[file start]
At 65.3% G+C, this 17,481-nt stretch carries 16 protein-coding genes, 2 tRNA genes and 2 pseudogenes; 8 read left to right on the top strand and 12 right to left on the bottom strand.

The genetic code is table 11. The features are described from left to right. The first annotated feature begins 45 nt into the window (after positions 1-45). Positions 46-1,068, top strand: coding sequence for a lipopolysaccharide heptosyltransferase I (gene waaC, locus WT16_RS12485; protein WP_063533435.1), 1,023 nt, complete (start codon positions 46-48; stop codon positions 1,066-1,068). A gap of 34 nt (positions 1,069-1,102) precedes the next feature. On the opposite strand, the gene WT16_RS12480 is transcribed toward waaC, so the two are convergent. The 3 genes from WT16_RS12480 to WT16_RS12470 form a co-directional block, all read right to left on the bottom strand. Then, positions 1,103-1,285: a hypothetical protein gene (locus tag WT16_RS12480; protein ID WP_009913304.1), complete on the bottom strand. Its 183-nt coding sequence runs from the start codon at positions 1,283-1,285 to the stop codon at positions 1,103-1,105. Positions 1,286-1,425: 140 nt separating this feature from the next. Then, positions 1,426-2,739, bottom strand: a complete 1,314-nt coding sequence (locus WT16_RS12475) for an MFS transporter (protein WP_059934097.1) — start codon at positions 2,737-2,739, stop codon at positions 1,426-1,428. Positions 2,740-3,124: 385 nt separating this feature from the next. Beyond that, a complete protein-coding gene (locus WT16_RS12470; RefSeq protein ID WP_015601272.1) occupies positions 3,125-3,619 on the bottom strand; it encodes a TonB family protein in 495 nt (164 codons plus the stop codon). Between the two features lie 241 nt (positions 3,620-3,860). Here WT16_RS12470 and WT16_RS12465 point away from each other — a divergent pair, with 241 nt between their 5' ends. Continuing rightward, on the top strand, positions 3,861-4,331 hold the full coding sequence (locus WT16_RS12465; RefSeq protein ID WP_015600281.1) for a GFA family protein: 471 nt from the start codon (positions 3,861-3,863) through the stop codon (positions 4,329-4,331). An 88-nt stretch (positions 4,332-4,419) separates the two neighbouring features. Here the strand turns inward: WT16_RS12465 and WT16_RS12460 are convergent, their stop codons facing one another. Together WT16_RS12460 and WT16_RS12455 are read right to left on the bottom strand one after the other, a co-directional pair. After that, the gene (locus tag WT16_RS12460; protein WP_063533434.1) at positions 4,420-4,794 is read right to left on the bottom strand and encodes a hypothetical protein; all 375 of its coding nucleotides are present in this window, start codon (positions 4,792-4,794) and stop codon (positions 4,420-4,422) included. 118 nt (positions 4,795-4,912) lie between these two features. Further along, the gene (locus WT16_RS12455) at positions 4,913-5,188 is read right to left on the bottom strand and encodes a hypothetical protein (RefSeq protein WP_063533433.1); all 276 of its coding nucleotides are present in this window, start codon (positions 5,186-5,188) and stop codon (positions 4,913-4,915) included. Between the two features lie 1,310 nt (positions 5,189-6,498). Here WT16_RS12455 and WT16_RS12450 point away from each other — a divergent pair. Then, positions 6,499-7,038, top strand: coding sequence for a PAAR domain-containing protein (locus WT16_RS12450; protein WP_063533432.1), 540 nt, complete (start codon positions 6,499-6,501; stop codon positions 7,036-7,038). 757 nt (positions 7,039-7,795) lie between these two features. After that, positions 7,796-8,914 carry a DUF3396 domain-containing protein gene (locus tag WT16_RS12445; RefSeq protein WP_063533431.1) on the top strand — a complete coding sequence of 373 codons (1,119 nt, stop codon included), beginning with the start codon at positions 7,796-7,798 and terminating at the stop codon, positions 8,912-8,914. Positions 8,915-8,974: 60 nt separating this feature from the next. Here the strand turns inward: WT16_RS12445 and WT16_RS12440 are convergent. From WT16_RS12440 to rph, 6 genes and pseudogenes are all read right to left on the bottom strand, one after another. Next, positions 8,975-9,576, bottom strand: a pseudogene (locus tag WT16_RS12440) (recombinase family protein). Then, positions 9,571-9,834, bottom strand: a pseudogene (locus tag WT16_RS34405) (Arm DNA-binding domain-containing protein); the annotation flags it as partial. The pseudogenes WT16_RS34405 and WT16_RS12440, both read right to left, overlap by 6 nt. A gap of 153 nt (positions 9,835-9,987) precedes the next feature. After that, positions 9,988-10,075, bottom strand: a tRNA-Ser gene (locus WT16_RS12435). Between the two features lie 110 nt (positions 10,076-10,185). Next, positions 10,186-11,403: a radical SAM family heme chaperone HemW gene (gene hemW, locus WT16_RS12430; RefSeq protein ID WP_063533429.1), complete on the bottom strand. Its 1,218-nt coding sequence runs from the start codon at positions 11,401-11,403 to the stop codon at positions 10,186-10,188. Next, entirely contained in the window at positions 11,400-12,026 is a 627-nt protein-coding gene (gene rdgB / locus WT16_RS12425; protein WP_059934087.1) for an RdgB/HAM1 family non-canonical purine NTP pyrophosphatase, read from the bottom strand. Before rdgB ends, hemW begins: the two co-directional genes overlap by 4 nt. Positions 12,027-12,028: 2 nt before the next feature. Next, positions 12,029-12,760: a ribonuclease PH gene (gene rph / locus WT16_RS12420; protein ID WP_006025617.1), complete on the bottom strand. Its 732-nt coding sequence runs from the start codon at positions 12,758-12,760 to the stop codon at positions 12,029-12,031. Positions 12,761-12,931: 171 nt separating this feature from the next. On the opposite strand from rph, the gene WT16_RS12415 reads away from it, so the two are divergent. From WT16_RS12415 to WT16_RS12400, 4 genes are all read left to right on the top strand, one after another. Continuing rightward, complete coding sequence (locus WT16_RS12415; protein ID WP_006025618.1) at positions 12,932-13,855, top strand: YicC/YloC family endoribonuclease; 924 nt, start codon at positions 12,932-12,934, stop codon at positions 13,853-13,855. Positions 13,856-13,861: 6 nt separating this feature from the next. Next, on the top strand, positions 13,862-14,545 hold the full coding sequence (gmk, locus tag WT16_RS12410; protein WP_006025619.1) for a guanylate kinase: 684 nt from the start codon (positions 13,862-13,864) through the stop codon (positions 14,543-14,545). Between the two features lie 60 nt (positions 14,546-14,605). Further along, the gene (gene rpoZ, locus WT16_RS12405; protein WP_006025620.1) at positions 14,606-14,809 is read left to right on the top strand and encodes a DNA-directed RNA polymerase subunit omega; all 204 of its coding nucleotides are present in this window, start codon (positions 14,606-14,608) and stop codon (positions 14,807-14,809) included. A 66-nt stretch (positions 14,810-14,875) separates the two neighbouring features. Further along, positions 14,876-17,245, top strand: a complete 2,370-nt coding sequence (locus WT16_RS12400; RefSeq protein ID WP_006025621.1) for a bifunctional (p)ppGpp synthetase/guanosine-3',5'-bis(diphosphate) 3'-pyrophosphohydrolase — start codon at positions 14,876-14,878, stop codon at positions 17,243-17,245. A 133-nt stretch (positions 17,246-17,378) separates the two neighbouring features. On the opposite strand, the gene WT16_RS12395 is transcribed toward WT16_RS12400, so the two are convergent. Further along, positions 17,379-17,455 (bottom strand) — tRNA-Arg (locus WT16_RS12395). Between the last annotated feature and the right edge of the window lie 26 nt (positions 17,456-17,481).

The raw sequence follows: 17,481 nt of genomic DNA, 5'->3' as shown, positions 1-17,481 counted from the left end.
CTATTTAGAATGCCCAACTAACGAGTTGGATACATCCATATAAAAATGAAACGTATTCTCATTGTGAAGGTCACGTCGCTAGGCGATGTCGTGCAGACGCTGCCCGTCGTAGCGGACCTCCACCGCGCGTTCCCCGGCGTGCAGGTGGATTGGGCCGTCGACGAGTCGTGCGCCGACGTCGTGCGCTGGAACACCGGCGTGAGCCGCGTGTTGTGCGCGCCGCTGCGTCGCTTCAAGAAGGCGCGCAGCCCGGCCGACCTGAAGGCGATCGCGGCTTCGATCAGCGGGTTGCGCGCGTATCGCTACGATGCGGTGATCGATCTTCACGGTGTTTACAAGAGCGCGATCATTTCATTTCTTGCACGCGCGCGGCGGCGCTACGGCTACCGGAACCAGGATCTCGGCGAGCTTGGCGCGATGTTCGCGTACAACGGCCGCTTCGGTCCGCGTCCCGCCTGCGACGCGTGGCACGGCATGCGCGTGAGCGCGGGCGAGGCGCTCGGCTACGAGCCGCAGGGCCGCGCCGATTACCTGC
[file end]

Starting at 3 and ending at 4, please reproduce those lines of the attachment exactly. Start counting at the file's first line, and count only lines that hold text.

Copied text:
The raw sequence follows: 17,481 nt of genomic DNA, 5'->3' as shown, positions 1-17,481 counted from the left end.
CTATTTAGAATGCCCAACTAACGAGTTGGATACATCCATATAAAAATGAAACGTATTCTCATTGTGAAGGTCACGTCGCTAGGCGATGTCGTGCAGACGCTGCCCGTCGTAGCGGACCTCCACCGCGCGTTCCCCGGCGTGCAGGTGGATTGGGCCGTCGACGAGTCGTGCGCCGACGTCGTGCGCTGGAACACCGGCGTGAGCCGCGTGTTGTGCGCGCCGCTGCGTCGCTTCAAGAAGGCGCGCAGCCCGGCCGACCTGAAGGCGATCGCGGCTTCGATCAGCGGGTTGCGCGCGTATCGCTACGATGCGGTGATCGATCTTCACGGTGTTTACAAGAGCGCGATCATTTCATTTCTTGCACGCGCGCGGCGGCGCTACGGCTACCGGAACCAGGATCTCGGCGAGCTTGGCGCGATGTTCGCGTACAACGGCCGCTTCGGTCCGCGTCCCGCCTGCGACGCGTGGCACGGCATGCGCGTGAGCGCGGGCGAGGCGCTCGGCTACGAGCCGCAGGGCCGCGCCGATTACCTGC